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Digital copy of Witness 99’s witness statement to the Inquiry providing an account of his experiences in care, primarily with reference to his time at Haut de la Garenne. [Some details redacted].
January 16th 2015 - January 16th 2015
|Scope and Content|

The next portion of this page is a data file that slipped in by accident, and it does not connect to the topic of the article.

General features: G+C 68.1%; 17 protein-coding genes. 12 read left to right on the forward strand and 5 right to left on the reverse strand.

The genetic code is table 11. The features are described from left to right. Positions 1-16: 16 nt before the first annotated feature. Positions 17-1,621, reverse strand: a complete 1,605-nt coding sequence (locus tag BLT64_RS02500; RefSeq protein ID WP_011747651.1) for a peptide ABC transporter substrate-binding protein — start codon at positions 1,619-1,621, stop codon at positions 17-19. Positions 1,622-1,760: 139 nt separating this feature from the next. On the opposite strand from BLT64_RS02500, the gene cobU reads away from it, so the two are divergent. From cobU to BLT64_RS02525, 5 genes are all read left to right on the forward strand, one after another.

Background and Home Life Born in Jersey in 1968. Wishes to provide evidence to the Inquiry relating to his 14 years in the care of the States of Jersey at Haut de la Garenne and in foster care. Institutions Provides details pertaining to his and his sisters’ admission to Haut de la Garenne on 11 November 1970, referring to his social services [Children’s Services] records, attached as Exhibit 1 [see C/D/AW1/A3/6/2/WD002963/1] and a report from Child Care Officer Richard Davenport, attached as Exhibit 2 [see C/D/AW1/A3/6/2/WD002963/2]. Refers to unsuitable conditions in the family home in which to raise children. Explains how staff and residents at Haut de la Garenne would be divided between Aviemore, Baintree, Claymore and Dunluce Groups. Details his placement in Aviemore Group, located in a building separate to the main Haut de la Garenne building. Refers to occasionally camping holidays to sites within Jersey, or to Guernsey or the New Forest. Recalls three different bedroom whilst at Haut de la Garenne between the ages of around 2 and 13 or 14. Recalls sharing a room twice with a slightly older boy who shared his interest in football, but otherwise having a room to himself. Recalls finding a ceremonial knife under his mattress when stripping his bed one Tuesday, and handing the knife to staff. Describes the Haut de la Garenne grounds, mentioning the Steam Roller. Notes his uncertainty as to whether he recalls the bath referred to in media reports or not. Criticises the running of Haut de la Garenne. Refers to children seeking guidance or arbitration from other older children rather than staff. Describes mealtimes at Haut de la Garenne, and corporal punishment with the cane if residents did not eat the meals provided to them. Describes bedtimes at Haut de la Garenne, mentioning the intercom system through which staff could listen to the children in the dormitories. Notes his difficulty sleeping, and the location of one of his bedrooms with respect to the detention rooms. Describes hearing children being taken to the detention rooms at night, recalling specific instances regarding two female residents, and member of staff Morag Jordan. Describes the detention rooms as similar to prison cells, noting the potty, bed attached to the floor and wall, and unbreakable windows. Recalls the mother of three residents arriving at Haut de la Garenne whilst intoxicated at night, demanding to visit her children. Comments on occasion where the mother was placed in the detention rooms until the Police could escort her home. Liked the mother as she seemed to genuinely care about her children, in contrast to Witness 99’s own mother, who would not visit Haut de la Garenne herself, but order a taxi for her children to visit her. Details visits from adults, mentioning those met on camping holidays, and celebrities including Jimmy Savile. Recalls taking part in a half marathon even with Jimmy Savile. Expresses surprise at the ability for people to visit Haut de la Garenne, and for residents to wander off site without supervision at weekends. Comments on occasions where residents would visit the homes of strangers, mentioning a woman in St Clement who bought him a golf club. Refers to the night nurse who would supervise residents during the night. Details her response when he confided to her that he had soiled himself after a nightmare. Refers to Witness 99’s three sisters leaving Haut de la Garenne, and being told he would also be able to leave if his behaviour was good. Recalls that he was instead fostered out. Details period during which he was fostered out to a family, mentioning work he had to undertake at the family’s property, eventually resulting in his transfer from Le Rocquier School to St Helier Boys’ School. Mentions French workers also employed by the family. Recalls being prevented from spending time with his mother, and being forced to call another woman ‘mum’. Left foster placement at the age of 15 0r 16, moving to a boys’ hostel until moving in with a friend. Refers to the States of Jersey closing his file, discharging him from care, and not contacting him again. Social Services Provides recollections of Child Care Officer Richard Davenport. Mentions that he usually met Richard Davenport when Witness 99 had run away from his foster placement or Haut de la Garenne. Refers to lack of sustained interaction with Richard Davenport during his time in care, mentioning his perception that Richard Davenport would not listen to complaints made to him. Provides document, attached as Exhibit 5, from Richard Davenport to Jim Thomson dismissing Witness 99’s mother’s concerns for Witness 99 [see C/D/AW1/A3/6/2/WD002963/5]. Abuse and consequences Refers to witness statements provided to States of Jersey Police during Operation Rectangle detailing abuse whilst under the care of the States of Jersey, attached as Exhibit 4 [see C/D/AW1/A3/6/2/WD002963/4]. Refers to emotional abuse by staff, citing his transfer from Grouville School, the inability for him and his sisters to visit home together, and his placement in the detention cells on some weekends which prevented him visiting home. Describes corporal punishment at Haut de la Garenne, commenting on the different techniques employed by members of staff, such as [Superintendent] Mr [Jim] Thomson, with the cane. Explains the difference between instances of caning at school and caning at Haut de la Garenne. Recalls being caned following misbehaviour after the death of his great grandfather. Refers to memoranda attached as Exhibit 3 [see C/D/AW1/A3/6/2/WD002963/3] detailing instances during a four month period in which he was caned. Details physical abuse by a male member of staff, first occurring when Witness 99 returned home after a day at Grouville School during which he had misbehaved. Details physical abuse by a pregnant member of staff following misbehaviour whilst the member of staff was brushing one of Witness 99’s sister’s hair. Details physical abuse by staff during camping trip, mentioning other residents scrumping apples and Witness 99 ripping a tent with a knife. Recalls physical abuse during another camping trip where Witness 99 was lowered into a cess pit as a punishment. Refers to discussion between some former residents at staff at a pizza restaurant in Jersey around the beginning of [Operation Rectangle] regarding their memories of the incident. Recalls being stripped and forcibly washed in the Aviemore boot room by two male members of staff. Refers to instance of physical abuse [at his foster placement], after which he ran to his mother’s house. Comments on his return to the foster placement, mentioning Richard Davenport not taking his or his mother’s complaint of abuse seriously. Events after leaving Care Details long term effects of his experiences in care, mentioning difficulty sleeping and his temper. Expresses frustration at the fact his account of his experiences was not believed, and frustration that more members of Haut de la Garenne staff were not prosecuted. Refers to intention to provide evidence in support in order to support his own allegations but allegations made by others. Comments on his pleasure that Morag and Tony Jordan were convicted, and his wish to have given evidence against three other members of staff. Expresses frustration regarding his visit to psychiatrist Professor Maden as part of the [Historic Abuse] Redress Scheme, and his feeling that Professor [Anthony] Maden did not appear to engage with Witness 99’s account. Refers to the culture in Haut de la Garenne where children would support other children, rather than seek support from staff, due to the lack of affection, protection and guidance offered by staff. Comments on the fact children would not confide in each other about abuse, and felt they could not complain about the abuse to an authority figure as they would not be believed. Comments that Children’s Officers [and Child Care Officers] did not take complaints seriously. Believes that complaints made by children would be investigated, and that children should be closely monitored whilst in care by independent parties. Expresses concern for those who were previously resident in care, and advocates for the provision of appropriate support for them. Suggests that more support should be provided to parents in the care of their children to prevent children being admitted to care to begin with, referring to rent money owed by his father to the States of Jersey. Suggests that appropriate safeguarding measures should be put in place before a person is allowed to visit a children’s home. Also refers to those wishing to become child care workers needing to obtain the relevant qualifications.